When The Bill Collector Calls

3 min read
Richard Warren Read More

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visa mc discoverA couple of weeks ago I received a very unusual phone call. The caller stated that she was calling in reference to my XYZ Bank credit card and asked if I was Richard Warren. I have a credit card from XYZ Bank and assumed that the caller was soliciting me for some service even though I am on their internal “Do Not Call” list. When I confirmed my identity the caller took a decidedly different tone.

Her voice took on a menacing quality as she stated that she was with some firm and calling in reference to the XYZ Bank card ending in the numbers 1234. Since I don’t routinely keep card numbers in my head, I did not know off hand if this was my card number or not. I asked what the problem was and she quickly stated that I needed to bring the past due balance current immediately. When I stated that the card had a zero balance she reiterated that it did not and if I didn’t take immediate steps to pay I would be flogged, drawn and quartered, burned at the stake, keelhauled, and if that wasn’t enough they would sue me.

Still calm at this point, I stated that she obviously made a mistake and is talking to the wrong person. Even though I have a common name, she refused to believe it. She kept going on about the debt that I had to pay. I realized that she was following her training very well in that she was totally controlling the conversation and assuming that I was a lying deadbeat. Getting angry at this point, I asked “are you going to listen, or am I going to hang up?” Undeterred, she kept going on, so I hung up.

Identity Theft?

My initial concern was that I had been the victim of identity theft. I located that XYZ Bank card and checked the numbers. The last four were 5678, not the 1234 that the caller had stated. Just to be sure, I pulled a copy of my credit report and there was no credit card account bearing that number nor had there been any suspicious activity. I chalked it up to a case of mistaken identity and thought nothing more of it. Then the fun started.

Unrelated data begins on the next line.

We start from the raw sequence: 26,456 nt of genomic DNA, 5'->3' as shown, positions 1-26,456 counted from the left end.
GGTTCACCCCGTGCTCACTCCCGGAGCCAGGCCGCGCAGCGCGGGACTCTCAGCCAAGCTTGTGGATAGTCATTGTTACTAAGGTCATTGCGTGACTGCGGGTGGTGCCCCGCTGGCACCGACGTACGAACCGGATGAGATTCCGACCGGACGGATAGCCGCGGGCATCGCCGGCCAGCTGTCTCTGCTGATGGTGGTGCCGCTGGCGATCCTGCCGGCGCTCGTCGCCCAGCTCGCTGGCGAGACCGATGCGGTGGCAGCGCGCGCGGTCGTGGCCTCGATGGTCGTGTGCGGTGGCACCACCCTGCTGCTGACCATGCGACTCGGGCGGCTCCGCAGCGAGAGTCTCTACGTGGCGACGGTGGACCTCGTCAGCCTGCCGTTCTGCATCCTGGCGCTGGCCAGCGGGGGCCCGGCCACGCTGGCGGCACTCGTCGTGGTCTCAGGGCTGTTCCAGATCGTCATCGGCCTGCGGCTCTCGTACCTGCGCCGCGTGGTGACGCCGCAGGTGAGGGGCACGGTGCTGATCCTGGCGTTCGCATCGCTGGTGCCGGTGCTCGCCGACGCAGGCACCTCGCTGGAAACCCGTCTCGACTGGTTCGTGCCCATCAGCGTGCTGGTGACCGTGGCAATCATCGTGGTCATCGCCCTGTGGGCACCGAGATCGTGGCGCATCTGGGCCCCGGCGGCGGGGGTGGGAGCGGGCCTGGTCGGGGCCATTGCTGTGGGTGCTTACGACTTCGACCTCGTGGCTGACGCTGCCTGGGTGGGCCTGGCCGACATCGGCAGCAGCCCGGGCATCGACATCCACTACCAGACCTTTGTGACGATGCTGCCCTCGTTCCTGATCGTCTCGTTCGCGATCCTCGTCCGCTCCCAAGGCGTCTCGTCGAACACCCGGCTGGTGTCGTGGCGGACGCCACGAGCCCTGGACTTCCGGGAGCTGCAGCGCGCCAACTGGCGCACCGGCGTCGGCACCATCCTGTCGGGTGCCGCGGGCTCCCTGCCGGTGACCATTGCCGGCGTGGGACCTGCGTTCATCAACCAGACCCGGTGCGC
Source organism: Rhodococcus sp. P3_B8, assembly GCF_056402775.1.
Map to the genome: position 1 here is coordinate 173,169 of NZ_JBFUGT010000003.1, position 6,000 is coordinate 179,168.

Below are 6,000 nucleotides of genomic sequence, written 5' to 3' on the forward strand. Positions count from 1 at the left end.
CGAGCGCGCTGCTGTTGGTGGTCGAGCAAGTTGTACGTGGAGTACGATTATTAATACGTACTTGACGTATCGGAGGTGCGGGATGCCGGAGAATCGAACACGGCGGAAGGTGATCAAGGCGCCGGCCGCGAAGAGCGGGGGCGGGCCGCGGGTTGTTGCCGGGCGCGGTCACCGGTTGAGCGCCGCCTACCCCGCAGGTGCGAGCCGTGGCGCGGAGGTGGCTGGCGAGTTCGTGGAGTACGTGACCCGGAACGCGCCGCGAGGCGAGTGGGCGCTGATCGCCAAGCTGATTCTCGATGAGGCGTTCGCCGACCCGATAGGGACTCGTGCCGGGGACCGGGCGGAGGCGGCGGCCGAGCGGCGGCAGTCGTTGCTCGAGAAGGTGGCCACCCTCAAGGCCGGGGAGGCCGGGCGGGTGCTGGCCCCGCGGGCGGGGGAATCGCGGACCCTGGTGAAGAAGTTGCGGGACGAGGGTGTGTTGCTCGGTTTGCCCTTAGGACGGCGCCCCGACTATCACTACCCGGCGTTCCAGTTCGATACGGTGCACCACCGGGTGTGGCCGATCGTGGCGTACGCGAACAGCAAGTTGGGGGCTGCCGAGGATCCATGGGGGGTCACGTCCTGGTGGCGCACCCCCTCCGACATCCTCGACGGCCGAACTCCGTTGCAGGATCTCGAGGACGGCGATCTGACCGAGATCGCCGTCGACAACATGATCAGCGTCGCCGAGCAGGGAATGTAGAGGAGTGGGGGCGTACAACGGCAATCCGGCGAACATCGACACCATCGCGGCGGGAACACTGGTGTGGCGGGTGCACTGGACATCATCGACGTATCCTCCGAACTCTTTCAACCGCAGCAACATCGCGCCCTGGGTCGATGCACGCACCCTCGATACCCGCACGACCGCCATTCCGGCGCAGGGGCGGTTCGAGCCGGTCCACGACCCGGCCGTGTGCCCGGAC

The next day I came home to find a message on my machine. I was told to call 866-555-1234 regarding a personal matter of extreme importance. I knew immediately what the call was about. I also realized that I had received the same message a few days earlier but ignored it thinking it was a telemarketer calling even though I am in the Do Not Call Registry. I did not call and received a few more of the same messages. Finally they called when I was home.

Once again the caller would not allow me to get a word in edgewise and I hung up. I was ready the next time. When the call came I said “I want your name, your company name, address and phone number or I will hang up immediately.” This time I was able to get the information and said “thank you” and hung up.

Fighting Back

Using the company name and address I was able to get the main phone number and called that instead of the one the collector gave me. I asked to speak to a supervisor in their collection department. To my surprise I was connected to someone who sounded almost human. I explained what was going on and she asked me to hold while she pulled the case file. She came back on the line and asked me several non-invasive questions such as “did I ever live at the following address?”, “were the last four digits of my Social Security number 3456?”, “do I have an XYZ Bank card ending in 1234?” the answers were all no. She then agreed that it was a case of mistaken identity but it could take 24 hours to be removed from their automatic dialer system. Mercifully, the calls stopped.

Your Rights

The Fair Debt Collection Practices Act was created to protect consumers from unscrupulous collection agencies. Unfortunately many of the companies barely stay within the limits of these laws in attempting to collect a debt.

Some Basics
? Collectors may call only between 8am and 9pm                                 ftc logo
? May only discuss your debt with you or your attorney
? Must send written notice within 5 days after 1st contact
? Collector must stop calling if notified in writing to do so

There are many other rules that collectors must follow and they can be found on the Federal Trade Commission website. If the debt is legitimate you should talk to them about your situation in an effort to work things out. If the debt isn’t yours, you need to be persistent in your efforts to get the collection attempts to stop. Do not hesitate to go over the head of the collector and speak with a supervisor if necessary. The worst thing that you can do is ignore them.

Ask not for whom the bell tolls…it tolls for thee John Donne